Timeless History

Which histories are more difficult to write? While the lack of reliable sources plagues our explorations of the ancient pasts, the present is troubled by an overload of information surrounded by a political environment that has embraced the historian just as much as it has the reader. Also lingering is the unsolved questions for which any historian will have to resort to her moral/political judgement. What Nehru writes in his books, in the given political scenario of his time, is markedly different from what the imperial historians or the modern day historians will write of the ancient Indian civilisation.  In historical writings of more recent phases (such as the freedom struggle)- which bear a great weightage on any nation state- the challenge is even greater since the political environment is much charged up, and the rulers define what questions are legitimate.

During my college years, I had practiced the old saying- just learn your lessons from history without glorifying it. While I do largely agree to it, my recent readings of history have made me a little skeptical of lessons learned. Often what is taught as history is some person’s wet dream. Even the ancient past, that looks so far away from us that in our beliefs it could not possible touch us, haunts us through it murky ghosts. The nature of Hindu society, the Hindu-Muslim relations, and the status of Shudra in Varna system being some of the questions that need a modern political solution than the tainted justifications by historians.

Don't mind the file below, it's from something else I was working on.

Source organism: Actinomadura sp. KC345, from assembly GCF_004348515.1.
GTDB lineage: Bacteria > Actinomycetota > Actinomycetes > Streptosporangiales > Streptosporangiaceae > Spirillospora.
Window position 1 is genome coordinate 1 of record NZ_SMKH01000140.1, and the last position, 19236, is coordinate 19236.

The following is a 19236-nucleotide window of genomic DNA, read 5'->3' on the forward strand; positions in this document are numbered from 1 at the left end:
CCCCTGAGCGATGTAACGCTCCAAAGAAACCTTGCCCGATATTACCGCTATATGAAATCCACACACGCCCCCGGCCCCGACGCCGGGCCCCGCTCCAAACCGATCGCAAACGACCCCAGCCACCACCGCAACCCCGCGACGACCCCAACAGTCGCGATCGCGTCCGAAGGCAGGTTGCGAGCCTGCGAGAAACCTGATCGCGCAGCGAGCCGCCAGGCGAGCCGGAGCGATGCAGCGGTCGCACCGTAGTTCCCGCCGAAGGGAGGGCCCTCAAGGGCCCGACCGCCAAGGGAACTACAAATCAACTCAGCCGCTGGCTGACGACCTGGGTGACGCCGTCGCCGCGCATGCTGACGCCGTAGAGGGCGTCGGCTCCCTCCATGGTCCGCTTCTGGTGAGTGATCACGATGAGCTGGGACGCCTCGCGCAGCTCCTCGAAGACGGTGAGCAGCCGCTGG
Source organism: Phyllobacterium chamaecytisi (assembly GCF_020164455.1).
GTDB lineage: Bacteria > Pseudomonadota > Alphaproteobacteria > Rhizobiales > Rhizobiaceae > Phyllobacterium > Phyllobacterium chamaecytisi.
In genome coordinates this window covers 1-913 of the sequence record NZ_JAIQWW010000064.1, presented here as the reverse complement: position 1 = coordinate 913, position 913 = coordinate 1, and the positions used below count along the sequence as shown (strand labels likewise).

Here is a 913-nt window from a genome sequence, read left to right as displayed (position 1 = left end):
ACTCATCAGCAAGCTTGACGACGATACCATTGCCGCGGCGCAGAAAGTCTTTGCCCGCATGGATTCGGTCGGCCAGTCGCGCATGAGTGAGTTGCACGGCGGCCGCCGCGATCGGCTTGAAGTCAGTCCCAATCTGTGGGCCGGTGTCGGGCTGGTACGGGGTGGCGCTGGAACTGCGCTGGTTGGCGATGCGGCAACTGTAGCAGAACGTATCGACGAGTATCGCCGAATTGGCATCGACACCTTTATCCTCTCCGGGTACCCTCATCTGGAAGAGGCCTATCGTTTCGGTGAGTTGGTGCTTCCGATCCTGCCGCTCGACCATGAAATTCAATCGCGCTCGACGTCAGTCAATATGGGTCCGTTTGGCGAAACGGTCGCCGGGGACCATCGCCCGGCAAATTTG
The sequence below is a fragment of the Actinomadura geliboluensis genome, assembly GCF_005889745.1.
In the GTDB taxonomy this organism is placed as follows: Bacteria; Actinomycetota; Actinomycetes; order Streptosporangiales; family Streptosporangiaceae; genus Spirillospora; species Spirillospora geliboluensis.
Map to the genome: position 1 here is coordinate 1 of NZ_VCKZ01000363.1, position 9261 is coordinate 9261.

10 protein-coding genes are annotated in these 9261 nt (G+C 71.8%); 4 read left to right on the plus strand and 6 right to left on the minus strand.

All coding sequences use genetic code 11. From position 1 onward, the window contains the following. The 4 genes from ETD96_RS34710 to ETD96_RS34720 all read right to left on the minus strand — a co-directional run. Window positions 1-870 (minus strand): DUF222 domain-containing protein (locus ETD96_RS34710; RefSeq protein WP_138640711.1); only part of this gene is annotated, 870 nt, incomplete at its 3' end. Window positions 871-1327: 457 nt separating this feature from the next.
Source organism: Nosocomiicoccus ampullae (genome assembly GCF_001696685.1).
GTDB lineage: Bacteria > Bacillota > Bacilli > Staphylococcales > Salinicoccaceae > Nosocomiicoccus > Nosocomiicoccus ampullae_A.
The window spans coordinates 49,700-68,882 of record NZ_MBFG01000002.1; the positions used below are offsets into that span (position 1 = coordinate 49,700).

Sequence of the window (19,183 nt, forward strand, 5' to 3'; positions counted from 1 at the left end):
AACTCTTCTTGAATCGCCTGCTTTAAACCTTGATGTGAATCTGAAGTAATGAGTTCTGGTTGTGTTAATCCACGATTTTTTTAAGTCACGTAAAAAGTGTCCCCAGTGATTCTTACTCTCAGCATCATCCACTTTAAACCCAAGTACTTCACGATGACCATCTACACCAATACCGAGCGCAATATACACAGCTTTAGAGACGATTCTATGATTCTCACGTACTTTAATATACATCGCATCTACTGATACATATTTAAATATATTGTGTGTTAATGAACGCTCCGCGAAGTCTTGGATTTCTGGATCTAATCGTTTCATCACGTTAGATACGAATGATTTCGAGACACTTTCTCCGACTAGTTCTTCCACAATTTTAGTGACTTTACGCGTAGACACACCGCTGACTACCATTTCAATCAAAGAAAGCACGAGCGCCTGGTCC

The Aryans of early Vedic years were largely a pastoral people and gave little value to dates. Perhaps they knew of the futility of keeping record when men made the same mistakes in every day and age. Perhaps, then, the stories and parables of the ancient kings (even though untrue) are the only useful lessons  we can draw out of our pasts, the rest is just political manifesto.

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